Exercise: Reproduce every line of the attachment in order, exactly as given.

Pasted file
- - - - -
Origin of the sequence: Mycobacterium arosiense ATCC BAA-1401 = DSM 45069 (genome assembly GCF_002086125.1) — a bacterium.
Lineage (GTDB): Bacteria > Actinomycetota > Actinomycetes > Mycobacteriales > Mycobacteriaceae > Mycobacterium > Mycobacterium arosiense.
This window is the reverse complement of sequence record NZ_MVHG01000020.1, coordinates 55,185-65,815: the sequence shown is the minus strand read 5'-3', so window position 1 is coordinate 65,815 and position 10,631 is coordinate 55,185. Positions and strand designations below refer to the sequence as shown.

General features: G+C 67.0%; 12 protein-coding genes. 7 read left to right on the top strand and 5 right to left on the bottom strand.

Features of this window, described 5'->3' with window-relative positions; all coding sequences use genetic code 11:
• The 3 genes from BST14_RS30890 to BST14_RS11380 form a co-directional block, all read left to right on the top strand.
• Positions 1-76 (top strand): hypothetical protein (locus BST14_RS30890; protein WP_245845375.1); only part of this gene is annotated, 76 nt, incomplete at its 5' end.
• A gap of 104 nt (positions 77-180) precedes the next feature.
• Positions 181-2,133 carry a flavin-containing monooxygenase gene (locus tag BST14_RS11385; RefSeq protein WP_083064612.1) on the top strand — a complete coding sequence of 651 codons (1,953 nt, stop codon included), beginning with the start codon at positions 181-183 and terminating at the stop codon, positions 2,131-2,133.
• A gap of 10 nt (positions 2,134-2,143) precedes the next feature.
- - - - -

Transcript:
Origin of the sequence: Mycobacterium arosiense ATCC BAA-1401 = DSM 45069 (genome assembly GCF_002086125.1) — a bacterium.
Lineage (GTDB): Bacteria > Actinomycetota > Actinomycetes > Mycobacteriales > Mycobacteriaceae > Mycobacterium > Mycobacterium arosiense.
This window is the reverse complement of sequence record NZ_MVHG01000020.1, coordinates 55,185-65,815: the sequence shown is the minus strand read 5'-3', so window position 1 is coordinate 65,815 and position 10,631 is coordinate 55,185. Positions and strand designations below refer to the sequence as shown.

General features: G+C 67.0%; 12 protein-coding genes. 7 read left to right on the top strand and 5 right to left on the bottom strand.

Features of this window, described 5'->3' with window-relative positions; all coding sequences use genetic code 11:
• The 3 genes from BST14_RS30890 to BST14_RS11380 form a co-directional block, all read left to right on the top strand.
• Positions 1-76 (top strand): hypothetical protein (locus BST14_RS30890; protein WP_245845375.1); only part of this gene is annotated, 76 nt, incomplete at its 5' end.
• A gap of 104 nt (positions 77-180) precedes the next feature.
• Positions 181-2,133 carry a flavin-containing monooxygenase gene (locus tag BST14_RS11385; RefSeq protein WP_083064612.1) on the top strand — a complete coding sequence of 651 codons (1,953 nt, stop codon included), beginning with the start codon at positions 181-183 and terminating at the stop codon, positions 2,131-2,133.
• A gap of 10 nt (positions 2,134-2,143) precedes the next feature.